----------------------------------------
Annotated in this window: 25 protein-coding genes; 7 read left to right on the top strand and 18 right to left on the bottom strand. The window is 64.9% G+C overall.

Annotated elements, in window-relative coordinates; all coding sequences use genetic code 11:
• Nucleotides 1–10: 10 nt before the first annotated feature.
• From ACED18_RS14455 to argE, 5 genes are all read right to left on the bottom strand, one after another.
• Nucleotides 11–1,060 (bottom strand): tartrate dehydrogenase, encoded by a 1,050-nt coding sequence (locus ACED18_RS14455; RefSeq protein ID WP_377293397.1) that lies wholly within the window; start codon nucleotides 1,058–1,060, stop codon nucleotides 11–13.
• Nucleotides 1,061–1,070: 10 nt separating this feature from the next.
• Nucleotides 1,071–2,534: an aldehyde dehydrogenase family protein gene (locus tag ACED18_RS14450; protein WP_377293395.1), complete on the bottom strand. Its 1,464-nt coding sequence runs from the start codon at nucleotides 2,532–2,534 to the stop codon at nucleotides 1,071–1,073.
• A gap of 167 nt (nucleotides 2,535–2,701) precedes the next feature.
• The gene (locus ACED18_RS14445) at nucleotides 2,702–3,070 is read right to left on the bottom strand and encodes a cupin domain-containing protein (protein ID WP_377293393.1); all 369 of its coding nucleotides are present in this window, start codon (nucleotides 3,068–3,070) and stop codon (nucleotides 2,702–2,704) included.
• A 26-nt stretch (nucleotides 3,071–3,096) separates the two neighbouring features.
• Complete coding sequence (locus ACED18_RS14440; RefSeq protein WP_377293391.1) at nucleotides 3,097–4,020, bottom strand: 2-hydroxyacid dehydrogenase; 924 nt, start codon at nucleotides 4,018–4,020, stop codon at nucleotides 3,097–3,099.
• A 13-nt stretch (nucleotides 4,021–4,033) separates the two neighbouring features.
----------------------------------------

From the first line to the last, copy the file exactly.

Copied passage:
Annotated in this window: 25 protein-coding genes; 7 read left to right on the top strand and 18 right to left on the bottom strand. The window is 64.9% G+C overall.

Annotated elements, in window-relative coordinates; all coding sequences use genetic code 11:
• Nucleotides 1–10: 10 nt before the first annotated feature.
• From ACED18_RS14455 to argE, 5 genes are all read right to left on the bottom strand, one after another.
• Nucleotides 11–1,060 (bottom strand): tartrate dehydrogenase, encoded by a 1,050-nt coding sequence (locus ACED18_RS14455; RefSeq protein ID WP_377293397.1) that lies wholly within the window; start codon nucleotides 1,058–1,060, stop codon nucleotides 11–13.
• Nucleotides 1,061–1,070: 10 nt separating this feature from the next.
• Nucleotides 1,071–2,534: an aldehyde dehydrogenase family protein gene (locus tag ACED18_RS14450; protein WP_377293395.1), complete on the bottom strand. Its 1,464-nt coding sequence runs from the start codon at nucleotides 2,532–2,534 to the stop codon at nucleotides 1,071–1,073.
• A gap of 167 nt (nucleotides 2,535–2,701) precedes the next feature.
• The gene (locus ACED18_RS14445) at nucleotides 2,702–3,070 is read right to left on the bottom strand and encodes a cupin domain-containing protein (protein ID WP_377293393.1); all 369 of its coding nucleotides are present in this window, start codon (nucleotides 3,068–3,070) and stop codon (nucleotides 2,702–2,704) included.
• A 26-nt stretch (nucleotides 3,071–3,096) separates the two neighbouring features.
• Complete coding sequence (locus ACED18_RS14440; RefSeq protein WP_377293391.1) at nucleotides 3,097–4,020, bottom strand: 2-hydroxyacid dehydrogenase; 924 nt, start codon at nucleotides 4,018–4,020, stop codon at nucleotides 3,097–3,099.
• A 13-nt stretch (nucleotides 4,021–4,033) separates the two neighbouring features.